When families experience the death of a parent, it brings emotional pain and grief to the teenager and the surviving parent. A parent who is hurting may not know how to help a grieving teen. Though the loss is great, families can take steps to help teens and parents cope during this challenging time.
A parent’s death interrupts the normal life of the teenager. Regardless of whether the death is sudden or anticipated, the teen’s initial response is usually shock.
Feelings of anger are a common response to a parent’s death. Teens benefit from being allowed to express their anger in ways that do not harm themselves or anyone else. Saying, “You shouldn’t feel that way,” denies the teen his reality. Of course he is angry, and the parent is likely to feel that way too. It is helpful to recognize this emotion, and others that arise, for what they are: a normal reaction to something that feels very sad and unfair. Teenagers cognitively perceive the reality of death, including its universality, inevitability and irreversibility. What they need is help understanding, accepting and expressing their emotions.
The teen years, as we know, are fraught with conflict. Though conflict is normal, it can complicate grief because teens may feel some responsibility for the death and may carry a residual guilt. The loss also brings mortality to the forefront. For teens who have lost a parent to illness, there can be an increased awareness of health, disease and dying. This can create anxiety in the teen, not only about the teen’s eventual death but also about the surviving parent’s lifespan. The anguish teenagers experience in losing a parent is understandable. But all of these emotions—guilt, vulnerability, fear and sadness—coupled with the normal search for independence, attest to a teen’s need for guidance and protection from the surviving parent.
Teens and Loss
The surviving parent should recognize the need to demonstrate to his/her children that receiving support is an essential part of healing. Coping can be something that is difficult to do alone. While not every parent will seek a support group or counseling, parents will benefit from showing their children that they are willing to work through the reality of their grief.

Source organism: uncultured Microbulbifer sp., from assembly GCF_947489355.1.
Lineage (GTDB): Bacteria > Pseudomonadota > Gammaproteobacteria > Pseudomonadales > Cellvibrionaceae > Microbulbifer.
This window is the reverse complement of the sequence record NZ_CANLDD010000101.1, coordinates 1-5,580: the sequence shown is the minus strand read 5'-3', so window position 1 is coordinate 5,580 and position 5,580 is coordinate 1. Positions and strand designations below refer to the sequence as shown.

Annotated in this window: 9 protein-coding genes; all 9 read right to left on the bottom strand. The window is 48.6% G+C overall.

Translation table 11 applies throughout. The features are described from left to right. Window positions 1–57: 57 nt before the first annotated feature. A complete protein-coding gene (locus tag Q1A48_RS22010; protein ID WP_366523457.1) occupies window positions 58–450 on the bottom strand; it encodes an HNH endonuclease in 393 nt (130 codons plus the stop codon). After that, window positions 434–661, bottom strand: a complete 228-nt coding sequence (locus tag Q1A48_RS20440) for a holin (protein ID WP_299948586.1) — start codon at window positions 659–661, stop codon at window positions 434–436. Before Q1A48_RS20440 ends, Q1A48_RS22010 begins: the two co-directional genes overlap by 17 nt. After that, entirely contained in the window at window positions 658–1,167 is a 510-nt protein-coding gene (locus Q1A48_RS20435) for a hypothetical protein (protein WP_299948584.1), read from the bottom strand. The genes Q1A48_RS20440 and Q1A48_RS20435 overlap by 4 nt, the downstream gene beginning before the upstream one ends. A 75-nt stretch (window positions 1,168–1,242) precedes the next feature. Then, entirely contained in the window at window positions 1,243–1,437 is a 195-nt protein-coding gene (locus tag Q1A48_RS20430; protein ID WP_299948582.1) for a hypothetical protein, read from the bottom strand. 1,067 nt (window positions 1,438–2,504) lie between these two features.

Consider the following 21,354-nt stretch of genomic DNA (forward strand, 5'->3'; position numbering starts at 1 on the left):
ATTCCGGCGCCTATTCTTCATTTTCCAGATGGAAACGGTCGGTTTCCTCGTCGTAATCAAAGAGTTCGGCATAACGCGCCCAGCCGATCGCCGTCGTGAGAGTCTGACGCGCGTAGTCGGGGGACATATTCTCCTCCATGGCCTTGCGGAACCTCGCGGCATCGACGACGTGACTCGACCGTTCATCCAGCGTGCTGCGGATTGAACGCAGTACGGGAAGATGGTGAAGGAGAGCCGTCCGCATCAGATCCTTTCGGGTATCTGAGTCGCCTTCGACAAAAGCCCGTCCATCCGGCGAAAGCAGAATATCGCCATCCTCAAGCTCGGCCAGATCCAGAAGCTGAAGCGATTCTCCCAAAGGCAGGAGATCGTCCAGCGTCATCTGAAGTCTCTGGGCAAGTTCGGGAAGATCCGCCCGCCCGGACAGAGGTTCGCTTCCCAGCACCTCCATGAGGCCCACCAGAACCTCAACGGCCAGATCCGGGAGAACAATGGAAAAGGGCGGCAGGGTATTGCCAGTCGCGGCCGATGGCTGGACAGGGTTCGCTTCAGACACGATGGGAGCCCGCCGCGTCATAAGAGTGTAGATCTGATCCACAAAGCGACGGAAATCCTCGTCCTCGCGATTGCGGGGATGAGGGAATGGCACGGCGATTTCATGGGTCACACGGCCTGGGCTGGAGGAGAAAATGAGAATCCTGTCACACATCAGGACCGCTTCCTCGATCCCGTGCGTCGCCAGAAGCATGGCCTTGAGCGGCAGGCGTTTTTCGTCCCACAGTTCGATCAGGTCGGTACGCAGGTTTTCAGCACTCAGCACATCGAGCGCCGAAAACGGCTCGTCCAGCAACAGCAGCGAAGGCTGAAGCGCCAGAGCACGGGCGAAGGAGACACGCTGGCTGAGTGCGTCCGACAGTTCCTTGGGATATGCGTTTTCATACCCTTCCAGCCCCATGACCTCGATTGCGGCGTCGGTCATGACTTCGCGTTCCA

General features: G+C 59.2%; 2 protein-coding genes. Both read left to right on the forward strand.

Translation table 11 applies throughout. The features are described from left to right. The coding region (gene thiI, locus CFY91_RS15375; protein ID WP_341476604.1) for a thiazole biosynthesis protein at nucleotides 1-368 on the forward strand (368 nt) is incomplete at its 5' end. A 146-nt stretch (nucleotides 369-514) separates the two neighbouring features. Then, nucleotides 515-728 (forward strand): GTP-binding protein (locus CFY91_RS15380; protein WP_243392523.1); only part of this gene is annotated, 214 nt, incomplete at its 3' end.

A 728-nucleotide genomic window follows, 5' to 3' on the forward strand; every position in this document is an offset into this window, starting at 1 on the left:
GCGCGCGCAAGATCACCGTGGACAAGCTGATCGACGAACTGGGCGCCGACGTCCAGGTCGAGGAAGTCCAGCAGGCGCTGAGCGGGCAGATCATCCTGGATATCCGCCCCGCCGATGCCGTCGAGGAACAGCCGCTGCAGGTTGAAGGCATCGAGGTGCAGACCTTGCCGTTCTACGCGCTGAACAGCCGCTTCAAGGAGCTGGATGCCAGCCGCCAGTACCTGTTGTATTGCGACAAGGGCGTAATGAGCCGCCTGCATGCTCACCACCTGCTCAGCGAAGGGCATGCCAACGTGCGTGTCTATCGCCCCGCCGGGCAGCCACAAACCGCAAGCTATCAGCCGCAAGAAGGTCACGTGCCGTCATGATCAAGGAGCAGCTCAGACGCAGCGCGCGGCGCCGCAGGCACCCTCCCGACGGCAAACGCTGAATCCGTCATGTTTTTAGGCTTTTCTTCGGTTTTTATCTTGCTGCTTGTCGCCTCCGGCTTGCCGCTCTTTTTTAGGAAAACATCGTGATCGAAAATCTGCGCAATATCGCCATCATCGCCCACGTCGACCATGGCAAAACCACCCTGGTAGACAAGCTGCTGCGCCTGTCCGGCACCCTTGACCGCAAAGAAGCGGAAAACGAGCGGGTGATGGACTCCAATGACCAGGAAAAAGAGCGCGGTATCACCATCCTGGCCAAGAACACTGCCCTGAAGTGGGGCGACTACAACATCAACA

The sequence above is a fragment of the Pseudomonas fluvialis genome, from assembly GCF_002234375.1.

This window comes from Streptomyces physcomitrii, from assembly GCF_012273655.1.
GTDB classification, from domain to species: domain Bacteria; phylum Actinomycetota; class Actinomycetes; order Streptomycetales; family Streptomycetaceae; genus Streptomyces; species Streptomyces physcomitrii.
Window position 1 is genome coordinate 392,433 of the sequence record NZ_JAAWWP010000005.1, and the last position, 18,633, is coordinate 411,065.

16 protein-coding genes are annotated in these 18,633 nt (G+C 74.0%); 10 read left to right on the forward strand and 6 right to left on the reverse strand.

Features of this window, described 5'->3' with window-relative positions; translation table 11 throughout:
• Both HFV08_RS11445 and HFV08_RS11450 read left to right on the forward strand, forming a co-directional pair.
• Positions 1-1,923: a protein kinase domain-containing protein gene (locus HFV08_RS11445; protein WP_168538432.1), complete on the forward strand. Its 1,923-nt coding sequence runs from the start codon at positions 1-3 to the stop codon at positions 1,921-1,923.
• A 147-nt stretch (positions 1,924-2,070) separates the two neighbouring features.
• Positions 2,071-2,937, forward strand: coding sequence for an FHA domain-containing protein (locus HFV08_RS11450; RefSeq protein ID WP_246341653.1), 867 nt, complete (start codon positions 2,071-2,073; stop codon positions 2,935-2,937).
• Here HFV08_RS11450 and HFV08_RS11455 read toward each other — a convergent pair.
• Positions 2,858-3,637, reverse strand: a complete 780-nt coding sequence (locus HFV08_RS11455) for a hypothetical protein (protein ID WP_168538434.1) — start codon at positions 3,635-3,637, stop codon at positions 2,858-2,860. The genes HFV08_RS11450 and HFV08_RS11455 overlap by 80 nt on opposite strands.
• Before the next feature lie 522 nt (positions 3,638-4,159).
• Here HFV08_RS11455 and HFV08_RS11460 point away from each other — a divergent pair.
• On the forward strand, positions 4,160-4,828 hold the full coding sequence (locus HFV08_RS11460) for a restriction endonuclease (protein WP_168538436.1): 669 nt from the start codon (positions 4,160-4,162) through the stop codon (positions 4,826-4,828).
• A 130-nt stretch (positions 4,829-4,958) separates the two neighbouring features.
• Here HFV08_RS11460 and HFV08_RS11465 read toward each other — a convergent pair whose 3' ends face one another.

Teens typically spend a good deal of energy trying to define and embody “normal.” Teens who have lost a parent are suddenly different from their peers. They often feel uncomfortable returning to school, feeling like they are being treated differently. Parents can help by asking their teens how they would like the school to be informed. This empowers teens, giving them a chance to regain some control. Support groups for teens who have experienced a death are also helpful. Being with others who are going through the same kind of thing helps them feel less alone.
How To Help A Grieving Teen
The after-effects of grief continue long into the young person’s life. At each important stage of life, the loss is revisited. A teenager who was especially close to his father may say he will never forget his father, who, in his heart, will always be his best friend. Although it can hurt, talking and reminiscing about the parent who died helps teens incorporate the parent into their life. Other ways to bring healing include telling stories, wearing jewelry or clothing that belonged to the parent. Other ideas might be having and using some of their possessions, visiting the grave site. Some teens may prefer writing letters or drawing pictures. Others might find healing making a memory book or box to capture stories, photos, and other mementos.
A teen should recognize that he or she is forever changed by the loss. Some teens say they learn through the death of a parent always to hope for the best even as they have been through the worst. Good and growth can come from sadness and loss. The experience of losing a parent can actually bring the family closer as they acknowledge the loss, but continue on with their lives. There is room for hope when a family can accept and express grief openly on the ever-evolving path of healing.